Why wouldn't people association and dissociate into new worker's cooperatives for a variety of reasons? Competition (and therefore innovation) will still exist under market socialism, it just happens that the rewards are distributed to more people, and therefore more people have stake in reducing costs. Hence you'll still have innovation with the aim to reduce costs of production. There will still be profits in the sense of gains in productivity and wealth over the inputs. 

There is nothing preventing the workers to unite and make their cooperatives and whatnot, usually they fail.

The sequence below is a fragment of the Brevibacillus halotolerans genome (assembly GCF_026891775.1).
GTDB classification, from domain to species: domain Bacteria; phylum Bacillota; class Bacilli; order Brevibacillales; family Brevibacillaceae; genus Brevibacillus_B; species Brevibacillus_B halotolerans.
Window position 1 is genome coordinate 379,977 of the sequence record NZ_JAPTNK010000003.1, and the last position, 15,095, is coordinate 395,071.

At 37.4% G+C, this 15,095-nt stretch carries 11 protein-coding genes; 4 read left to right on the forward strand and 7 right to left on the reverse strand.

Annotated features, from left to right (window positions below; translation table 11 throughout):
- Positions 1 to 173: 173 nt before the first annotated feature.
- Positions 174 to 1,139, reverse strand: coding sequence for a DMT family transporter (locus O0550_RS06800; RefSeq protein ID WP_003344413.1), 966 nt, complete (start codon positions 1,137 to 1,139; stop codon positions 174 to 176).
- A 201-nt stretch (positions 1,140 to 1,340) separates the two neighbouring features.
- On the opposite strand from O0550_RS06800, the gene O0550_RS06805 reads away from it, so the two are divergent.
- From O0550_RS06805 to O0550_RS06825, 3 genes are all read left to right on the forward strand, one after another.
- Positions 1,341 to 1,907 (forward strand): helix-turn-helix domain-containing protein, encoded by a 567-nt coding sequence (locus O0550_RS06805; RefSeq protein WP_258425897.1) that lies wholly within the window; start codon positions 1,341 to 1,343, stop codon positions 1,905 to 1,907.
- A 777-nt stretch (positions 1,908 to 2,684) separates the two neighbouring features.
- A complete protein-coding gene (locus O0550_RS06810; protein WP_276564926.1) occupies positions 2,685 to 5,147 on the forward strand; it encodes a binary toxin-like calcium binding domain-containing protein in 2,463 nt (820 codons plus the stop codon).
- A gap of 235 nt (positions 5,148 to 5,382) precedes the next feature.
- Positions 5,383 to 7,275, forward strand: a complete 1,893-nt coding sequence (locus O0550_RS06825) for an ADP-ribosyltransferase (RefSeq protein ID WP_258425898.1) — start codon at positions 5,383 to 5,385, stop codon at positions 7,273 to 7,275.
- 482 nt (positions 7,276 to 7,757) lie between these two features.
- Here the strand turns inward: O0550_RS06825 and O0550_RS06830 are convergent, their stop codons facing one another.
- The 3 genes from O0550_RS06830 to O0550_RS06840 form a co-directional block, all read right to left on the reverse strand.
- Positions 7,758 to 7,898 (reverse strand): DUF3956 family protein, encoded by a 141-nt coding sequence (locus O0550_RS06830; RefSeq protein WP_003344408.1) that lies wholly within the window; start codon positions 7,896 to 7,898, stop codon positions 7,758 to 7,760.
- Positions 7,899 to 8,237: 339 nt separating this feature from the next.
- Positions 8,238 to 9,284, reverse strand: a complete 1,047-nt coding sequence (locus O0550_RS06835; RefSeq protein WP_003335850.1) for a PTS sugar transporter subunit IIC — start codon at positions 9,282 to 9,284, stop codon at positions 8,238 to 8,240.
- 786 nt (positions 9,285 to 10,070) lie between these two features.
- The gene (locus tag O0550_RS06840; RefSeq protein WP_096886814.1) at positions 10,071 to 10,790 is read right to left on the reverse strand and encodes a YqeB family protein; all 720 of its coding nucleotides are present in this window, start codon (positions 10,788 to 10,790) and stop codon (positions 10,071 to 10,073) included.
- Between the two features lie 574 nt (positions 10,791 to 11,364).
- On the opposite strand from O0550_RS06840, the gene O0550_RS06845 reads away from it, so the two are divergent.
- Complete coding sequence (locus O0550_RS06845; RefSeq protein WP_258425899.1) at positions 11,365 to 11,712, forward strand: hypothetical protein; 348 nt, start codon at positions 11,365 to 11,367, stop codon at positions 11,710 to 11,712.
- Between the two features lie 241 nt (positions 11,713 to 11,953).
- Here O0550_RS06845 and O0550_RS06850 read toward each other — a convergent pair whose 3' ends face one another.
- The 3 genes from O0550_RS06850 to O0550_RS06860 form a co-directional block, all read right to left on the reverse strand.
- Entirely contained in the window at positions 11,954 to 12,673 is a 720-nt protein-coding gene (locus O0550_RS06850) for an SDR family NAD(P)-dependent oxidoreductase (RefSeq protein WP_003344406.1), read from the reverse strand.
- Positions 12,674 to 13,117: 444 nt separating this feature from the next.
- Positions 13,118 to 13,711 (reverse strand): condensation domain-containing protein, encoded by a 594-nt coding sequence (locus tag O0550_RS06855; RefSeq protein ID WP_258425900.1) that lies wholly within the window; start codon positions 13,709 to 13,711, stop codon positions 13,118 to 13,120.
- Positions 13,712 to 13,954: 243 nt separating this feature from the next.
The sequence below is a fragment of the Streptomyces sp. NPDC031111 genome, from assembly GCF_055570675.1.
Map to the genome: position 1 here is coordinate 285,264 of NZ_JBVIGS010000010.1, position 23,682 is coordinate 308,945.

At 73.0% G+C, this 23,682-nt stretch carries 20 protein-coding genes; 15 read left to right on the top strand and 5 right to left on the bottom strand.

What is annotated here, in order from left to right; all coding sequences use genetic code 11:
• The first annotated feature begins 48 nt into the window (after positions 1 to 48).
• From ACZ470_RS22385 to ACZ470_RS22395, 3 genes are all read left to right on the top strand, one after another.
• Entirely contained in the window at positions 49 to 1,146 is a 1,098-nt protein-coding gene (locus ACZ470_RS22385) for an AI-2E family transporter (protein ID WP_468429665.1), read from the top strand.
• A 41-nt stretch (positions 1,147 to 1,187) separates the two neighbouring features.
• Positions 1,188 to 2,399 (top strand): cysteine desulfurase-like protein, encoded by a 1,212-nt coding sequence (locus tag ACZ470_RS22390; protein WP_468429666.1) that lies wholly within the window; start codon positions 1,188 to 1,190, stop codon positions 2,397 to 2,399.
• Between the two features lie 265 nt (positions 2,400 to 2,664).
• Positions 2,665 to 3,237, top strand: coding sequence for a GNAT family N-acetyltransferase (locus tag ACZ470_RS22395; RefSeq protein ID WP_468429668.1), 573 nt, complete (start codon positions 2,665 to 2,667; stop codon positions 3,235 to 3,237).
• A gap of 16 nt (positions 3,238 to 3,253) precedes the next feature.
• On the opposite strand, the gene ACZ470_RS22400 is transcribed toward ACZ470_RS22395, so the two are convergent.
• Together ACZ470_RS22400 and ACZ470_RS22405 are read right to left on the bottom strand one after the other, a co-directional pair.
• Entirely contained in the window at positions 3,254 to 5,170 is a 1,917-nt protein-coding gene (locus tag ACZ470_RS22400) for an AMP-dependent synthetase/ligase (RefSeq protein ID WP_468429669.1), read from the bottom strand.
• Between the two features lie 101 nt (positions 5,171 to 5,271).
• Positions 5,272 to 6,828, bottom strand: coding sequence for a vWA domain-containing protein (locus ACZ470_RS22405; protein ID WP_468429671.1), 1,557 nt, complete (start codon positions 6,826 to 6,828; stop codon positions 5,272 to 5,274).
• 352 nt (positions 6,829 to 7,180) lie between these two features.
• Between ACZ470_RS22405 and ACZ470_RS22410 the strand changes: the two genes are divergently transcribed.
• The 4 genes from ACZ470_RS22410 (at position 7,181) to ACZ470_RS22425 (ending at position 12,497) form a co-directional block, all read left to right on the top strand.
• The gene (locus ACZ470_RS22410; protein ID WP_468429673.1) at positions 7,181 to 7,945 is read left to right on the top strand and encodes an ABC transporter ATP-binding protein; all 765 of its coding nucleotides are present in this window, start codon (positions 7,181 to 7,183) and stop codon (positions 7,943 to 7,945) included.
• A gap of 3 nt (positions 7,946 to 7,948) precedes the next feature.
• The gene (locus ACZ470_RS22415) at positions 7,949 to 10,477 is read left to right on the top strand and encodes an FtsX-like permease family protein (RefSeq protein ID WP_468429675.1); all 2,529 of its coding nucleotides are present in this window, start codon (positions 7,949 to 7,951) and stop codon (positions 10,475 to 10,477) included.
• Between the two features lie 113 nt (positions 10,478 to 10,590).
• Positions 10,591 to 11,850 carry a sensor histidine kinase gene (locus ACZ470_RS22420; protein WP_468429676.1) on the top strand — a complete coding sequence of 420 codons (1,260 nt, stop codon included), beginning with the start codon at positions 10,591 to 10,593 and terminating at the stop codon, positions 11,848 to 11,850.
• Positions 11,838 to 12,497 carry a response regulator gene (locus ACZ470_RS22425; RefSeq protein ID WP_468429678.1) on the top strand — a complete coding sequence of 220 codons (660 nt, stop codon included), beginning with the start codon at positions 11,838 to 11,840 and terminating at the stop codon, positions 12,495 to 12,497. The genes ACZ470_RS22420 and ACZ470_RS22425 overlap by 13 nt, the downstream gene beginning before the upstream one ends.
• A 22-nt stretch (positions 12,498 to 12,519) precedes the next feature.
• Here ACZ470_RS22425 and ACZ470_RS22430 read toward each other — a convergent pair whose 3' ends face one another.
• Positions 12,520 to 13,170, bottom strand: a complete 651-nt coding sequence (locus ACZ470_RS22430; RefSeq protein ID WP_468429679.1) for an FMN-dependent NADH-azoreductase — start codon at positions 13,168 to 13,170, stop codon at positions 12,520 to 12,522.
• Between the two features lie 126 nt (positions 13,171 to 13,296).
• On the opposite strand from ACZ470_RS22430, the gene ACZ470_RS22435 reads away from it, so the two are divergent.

Yes there is, there's a police force to violently suppress them.



VGPolyglot said:
DonFerrari said:

There is nothing preventing the workers to unite and make their cooperatives and whatnot, usually they fail.

Yes there is, there's a police force to violently suppress them.

I'm yet to see a single police takeover against any cooperative in Brazil, and here being a place people condemn for being corrupt, violent, etc. They fail because they lack the competence to manage a company. Indeed like 90% of the companies in Brazil are very small (less than 10 employees) and they can still exist and do better than the "no owner" philosophy.



duduspace11 "Well, since we are estimating costs, Pokemon Red/Blue did cost Nintendo about $50m to make back in 1996"

http://gamrconnect.vgchartz.com/post.php?id=8808363

Mr Puggsly: "Hehe, I said good profit. You said big profit. Frankly, not losing money is what I meant by good. Don't get hung up on semantics"